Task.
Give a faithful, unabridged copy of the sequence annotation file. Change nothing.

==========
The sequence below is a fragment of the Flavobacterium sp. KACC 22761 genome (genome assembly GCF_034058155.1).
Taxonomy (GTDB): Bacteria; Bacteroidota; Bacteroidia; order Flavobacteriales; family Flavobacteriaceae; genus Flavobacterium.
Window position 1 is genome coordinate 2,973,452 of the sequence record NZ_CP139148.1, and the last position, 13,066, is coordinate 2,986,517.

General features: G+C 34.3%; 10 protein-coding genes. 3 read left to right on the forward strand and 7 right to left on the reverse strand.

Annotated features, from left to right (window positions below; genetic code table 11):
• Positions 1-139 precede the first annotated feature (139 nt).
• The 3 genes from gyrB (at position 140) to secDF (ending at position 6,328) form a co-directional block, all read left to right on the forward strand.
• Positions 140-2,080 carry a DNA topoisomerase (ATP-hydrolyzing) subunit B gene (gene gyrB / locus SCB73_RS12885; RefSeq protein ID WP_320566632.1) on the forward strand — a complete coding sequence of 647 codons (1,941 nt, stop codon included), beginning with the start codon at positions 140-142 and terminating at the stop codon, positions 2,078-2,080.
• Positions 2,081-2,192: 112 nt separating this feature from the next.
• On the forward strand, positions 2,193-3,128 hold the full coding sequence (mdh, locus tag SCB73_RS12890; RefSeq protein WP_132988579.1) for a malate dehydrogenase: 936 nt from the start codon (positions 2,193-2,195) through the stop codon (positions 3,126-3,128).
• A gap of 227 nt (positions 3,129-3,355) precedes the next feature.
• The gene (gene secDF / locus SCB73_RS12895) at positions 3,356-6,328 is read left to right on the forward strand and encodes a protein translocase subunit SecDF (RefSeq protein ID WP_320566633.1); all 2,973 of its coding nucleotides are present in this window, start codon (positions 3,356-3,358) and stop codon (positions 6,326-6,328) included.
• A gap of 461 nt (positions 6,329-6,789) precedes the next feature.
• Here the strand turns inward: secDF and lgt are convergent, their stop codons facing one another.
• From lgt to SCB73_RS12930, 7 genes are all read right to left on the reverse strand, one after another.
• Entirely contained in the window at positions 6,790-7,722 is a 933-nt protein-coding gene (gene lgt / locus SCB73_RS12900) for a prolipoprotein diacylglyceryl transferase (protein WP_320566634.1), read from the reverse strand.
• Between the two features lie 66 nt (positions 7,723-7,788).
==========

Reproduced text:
The sequence below is a fragment of the Flavobacterium sp. KACC 22761 genome (genome assembly GCF_034058155.1).
Taxonomy (GTDB): Bacteria; Bacteroidota; Bacteroidia; order Flavobacteriales; family Flavobacteriaceae; genus Flavobacterium.
Window position 1 is genome coordinate 2,973,452 of the sequence record NZ_CP139148.1, and the last position, 13,066, is coordinate 2,986,517.

General features: G+C 34.3%; 10 protein-coding genes. 3 read left to right on the forward strand and 7 right to left on the reverse strand.

Annotated features, from left to right (window positions below; genetic code table 11):
• Positions 1-139 precede the first annotated feature (139 nt).
• The 3 genes from gyrB (at position 140) to secDF (ending at position 6,328) form a co-directional block, all read left to right on the forward strand.
• Positions 140-2,080 carry a DNA topoisomerase (ATP-hydrolyzing) subunit B gene (gene gyrB / locus SCB73_RS12885; RefSeq protein ID WP_320566632.1) on the forward strand — a complete coding sequence of 647 codons (1,941 nt, stop codon included), beginning with the start codon at positions 140-142 and terminating at the stop codon, positions 2,078-2,080.
• Positions 2,081-2,192: 112 nt separating this feature from the next.
• On the forward strand, positions 2,193-3,128 hold the full coding sequence (mdh, locus tag SCB73_RS12890; RefSeq protein WP_132988579.1) for a malate dehydrogenase: 936 nt from the start codon (positions 2,193-2,195) through the stop codon (positions 3,126-3,128).
• A gap of 227 nt (positions 3,129-3,355) precedes the next feature.
• The gene (gene secDF / locus SCB73_RS12895) at positions 3,356-6,328 is read left to right on the forward strand and encodes a protein translocase subunit SecDF (RefSeq protein ID WP_320566633.1); all 2,973 of its coding nucleotides are present in this window, start codon (positions 3,356-3,358) and stop codon (positions 6,326-6,328) included.
• A gap of 461 nt (positions 6,329-6,789) precedes the next feature.
• Here the strand turns inward: secDF and lgt are convergent, their stop codons facing one another.
• From lgt to SCB73_RS12930, 7 genes are all read right to left on the reverse strand, one after another.
• Entirely contained in the window at positions 6,790-7,722 is a 933-nt protein-coding gene (gene lgt / locus SCB73_RS12900) for a prolipoprotein diacylglyceryl transferase (protein WP_320566634.1), read from the reverse strand.
• Between the two features lie 66 nt (positions 7,723-7,788).